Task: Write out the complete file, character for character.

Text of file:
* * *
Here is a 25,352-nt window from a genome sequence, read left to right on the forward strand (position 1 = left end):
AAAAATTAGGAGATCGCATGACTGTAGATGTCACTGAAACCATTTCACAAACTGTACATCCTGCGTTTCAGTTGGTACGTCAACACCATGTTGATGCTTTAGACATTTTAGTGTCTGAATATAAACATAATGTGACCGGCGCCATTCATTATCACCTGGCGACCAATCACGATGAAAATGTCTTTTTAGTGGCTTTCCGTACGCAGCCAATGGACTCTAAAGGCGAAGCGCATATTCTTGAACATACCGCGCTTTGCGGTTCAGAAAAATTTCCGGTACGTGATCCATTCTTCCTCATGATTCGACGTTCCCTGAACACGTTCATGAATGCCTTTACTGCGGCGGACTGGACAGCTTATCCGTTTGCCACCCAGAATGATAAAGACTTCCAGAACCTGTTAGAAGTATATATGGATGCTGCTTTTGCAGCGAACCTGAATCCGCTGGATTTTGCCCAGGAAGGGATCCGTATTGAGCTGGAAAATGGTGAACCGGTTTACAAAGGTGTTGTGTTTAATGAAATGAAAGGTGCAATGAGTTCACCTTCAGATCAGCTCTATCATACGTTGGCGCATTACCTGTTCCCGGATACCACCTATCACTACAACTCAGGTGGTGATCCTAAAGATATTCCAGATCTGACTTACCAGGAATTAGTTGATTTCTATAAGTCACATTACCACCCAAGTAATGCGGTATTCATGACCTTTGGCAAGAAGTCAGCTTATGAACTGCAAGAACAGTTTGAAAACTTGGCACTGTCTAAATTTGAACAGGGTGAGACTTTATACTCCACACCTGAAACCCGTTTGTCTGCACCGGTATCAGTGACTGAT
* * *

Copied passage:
Here is a 25,352-nt window from a genome sequence, read left to right on the forward strand (position 1 = left end):
AAAAATTAGGAGATCGCATGACTGTAGATGTCACTGAAACCATTTCACAAACTGTACATCCTGCGTTTCAGTTGGTACGTCAACACCATGTTGATGCTTTAGACATTTTAGTGTCTGAATATAAACATAATGTGACCGGCGCCATTCATTATCACCTGGCGACCAATCACGATGAAAATGTCTTTTTAGTGGCTTTCCGTACGCAGCCAATGGACTCTAAAGGCGAAGCGCATATTCTTGAACATACCGCGCTTTGCGGTTCAGAAAAATTTCCGGTACGTGATCCATTCTTCCTCATGATTCGACGTTCCCTGAACACGTTCATGAATGCCTTTACTGCGGCGGACTGGACAGCTTATCCGTTTGCCACCCAGAATGATAAAGACTTCCAGAACCTGTTAGAAGTATATATGGATGCTGCTTTTGCAGCGAACCTGAATCCGCTGGATTTTGCCCAGGAAGGGATCCGTATTGAGCTGGAAAATGGTGAACCGGTTTACAAAGGTGTTGTGTTTAATGAAATGAAAGGTGCAATGAGTTCACCTTCAGATCAGCTCTATCATACGTTGGCGCATTACCTGTTCCCGGATACCACCTATCACTACAACTCAGGTGGTGATCCTAAAGATATTCCAGATCTGACTTACCAGGAATTAGTTGATTTCTATAAGTCACATTACCACCCAAGTAATGCGGTATTCATGACCTTTGGCAAGAAGTCAGCTTATGAACTGCAAGAACAGTTTGAAAACTTGGCACTGTCTAAATTTGAACAGGGTGAGACTTTATACTCCACACCTGAAACCCGTTTGTCTGCACCGGTATCAGTGACTGAT